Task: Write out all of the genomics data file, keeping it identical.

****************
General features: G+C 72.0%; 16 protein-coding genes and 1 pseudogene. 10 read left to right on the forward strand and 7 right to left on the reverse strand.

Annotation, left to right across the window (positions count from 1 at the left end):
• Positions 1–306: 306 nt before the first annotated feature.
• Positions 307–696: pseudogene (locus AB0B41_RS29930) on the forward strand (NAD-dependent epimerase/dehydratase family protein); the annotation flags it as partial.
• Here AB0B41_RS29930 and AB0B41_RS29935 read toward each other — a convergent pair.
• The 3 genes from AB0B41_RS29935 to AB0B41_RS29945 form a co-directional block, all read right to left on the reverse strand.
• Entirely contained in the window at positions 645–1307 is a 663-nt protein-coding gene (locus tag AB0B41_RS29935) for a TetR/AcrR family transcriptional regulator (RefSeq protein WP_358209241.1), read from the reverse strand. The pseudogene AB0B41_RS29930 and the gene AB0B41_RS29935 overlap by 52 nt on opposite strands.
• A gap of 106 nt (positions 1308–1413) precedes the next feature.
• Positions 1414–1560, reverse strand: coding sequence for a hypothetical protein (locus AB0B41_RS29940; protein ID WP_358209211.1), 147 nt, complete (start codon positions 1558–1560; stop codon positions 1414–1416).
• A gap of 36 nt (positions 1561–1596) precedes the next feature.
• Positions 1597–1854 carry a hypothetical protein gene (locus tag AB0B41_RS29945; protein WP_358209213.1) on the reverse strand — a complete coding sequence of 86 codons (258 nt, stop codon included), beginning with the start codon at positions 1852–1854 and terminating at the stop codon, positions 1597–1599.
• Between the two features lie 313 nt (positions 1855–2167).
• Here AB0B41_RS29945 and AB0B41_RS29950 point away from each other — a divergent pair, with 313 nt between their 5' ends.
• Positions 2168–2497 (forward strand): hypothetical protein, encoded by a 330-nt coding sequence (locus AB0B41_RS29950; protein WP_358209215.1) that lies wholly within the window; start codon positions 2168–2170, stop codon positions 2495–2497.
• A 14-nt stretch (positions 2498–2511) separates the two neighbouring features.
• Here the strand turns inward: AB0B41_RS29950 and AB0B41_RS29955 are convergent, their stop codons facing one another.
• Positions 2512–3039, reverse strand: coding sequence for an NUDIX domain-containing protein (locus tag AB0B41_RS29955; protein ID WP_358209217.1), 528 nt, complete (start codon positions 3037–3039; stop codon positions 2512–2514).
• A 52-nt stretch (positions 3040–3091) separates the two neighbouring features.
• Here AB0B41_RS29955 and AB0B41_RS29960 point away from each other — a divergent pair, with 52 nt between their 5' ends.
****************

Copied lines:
General features: G+C 72.0%; 16 protein-coding genes and 1 pseudogene. 10 read left to right on the forward strand and 7 right to left on the reverse strand.

Annotation, left to right across the window (positions count from 1 at the left end):
• Positions 1–306: 306 nt before the first annotated feature.
• Positions 307–696: pseudogene (locus AB0B41_RS29930) on the forward strand (NAD-dependent epimerase/dehydratase family protein); the annotation flags it as partial.
• Here AB0B41_RS29930 and AB0B41_RS29935 read toward each other — a convergent pair.
• The 3 genes from AB0B41_RS29935 to AB0B41_RS29945 form a co-directional block, all read right to left on the reverse strand.
• Entirely contained in the window at positions 645–1307 is a 663-nt protein-coding gene (locus tag AB0B41_RS29935) for a TetR/AcrR family transcriptional regulator (RefSeq protein WP_358209241.1), read from the reverse strand. The pseudogene AB0B41_RS29930 and the gene AB0B41_RS29935 overlap by 52 nt on opposite strands.
• A gap of 106 nt (positions 1308–1413) precedes the next feature.
• Positions 1414–1560, reverse strand: coding sequence for a hypothetical protein (locus AB0B41_RS29940; protein ID WP_358209211.1), 147 nt, complete (start codon positions 1558–1560; stop codon positions 1414–1416).
• A gap of 36 nt (positions 1561–1596) precedes the next feature.
• Positions 1597–1854 carry a hypothetical protein gene (locus tag AB0B41_RS29945; protein WP_358209213.1) on the reverse strand — a complete coding sequence of 86 codons (258 nt, stop codon included), beginning with the start codon at positions 1852–1854 and terminating at the stop codon, positions 1597–1599.
• Between the two features lie 313 nt (positions 1855–2167).
• Here AB0B41_RS29945 and AB0B41_RS29950 point away from each other — a divergent pair, with 313 nt between their 5' ends.
• Positions 2168–2497 (forward strand): hypothetical protein, encoded by a 330-nt coding sequence (locus AB0B41_RS29950; protein WP_358209215.1) that lies wholly within the window; start codon positions 2168–2170, stop codon positions 2495–2497.
• A 14-nt stretch (positions 2498–2511) separates the two neighbouring features.
• Here the strand turns inward: AB0B41_RS29950 and AB0B41_RS29955 are convergent, their stop codons facing one another.
• Positions 2512–3039, reverse strand: coding sequence for an NUDIX domain-containing protein (locus tag AB0B41_RS29955; protein ID WP_358209217.1), 528 nt, complete (start codon positions 3037–3039; stop codon positions 2512–2514).
• A 52-nt stretch (positions 3040–3091) separates the two neighbouring features.
• Here AB0B41_RS29955 and AB0B41_RS29960 point away from each other — a divergent pair, with 52 nt between their 5' ends.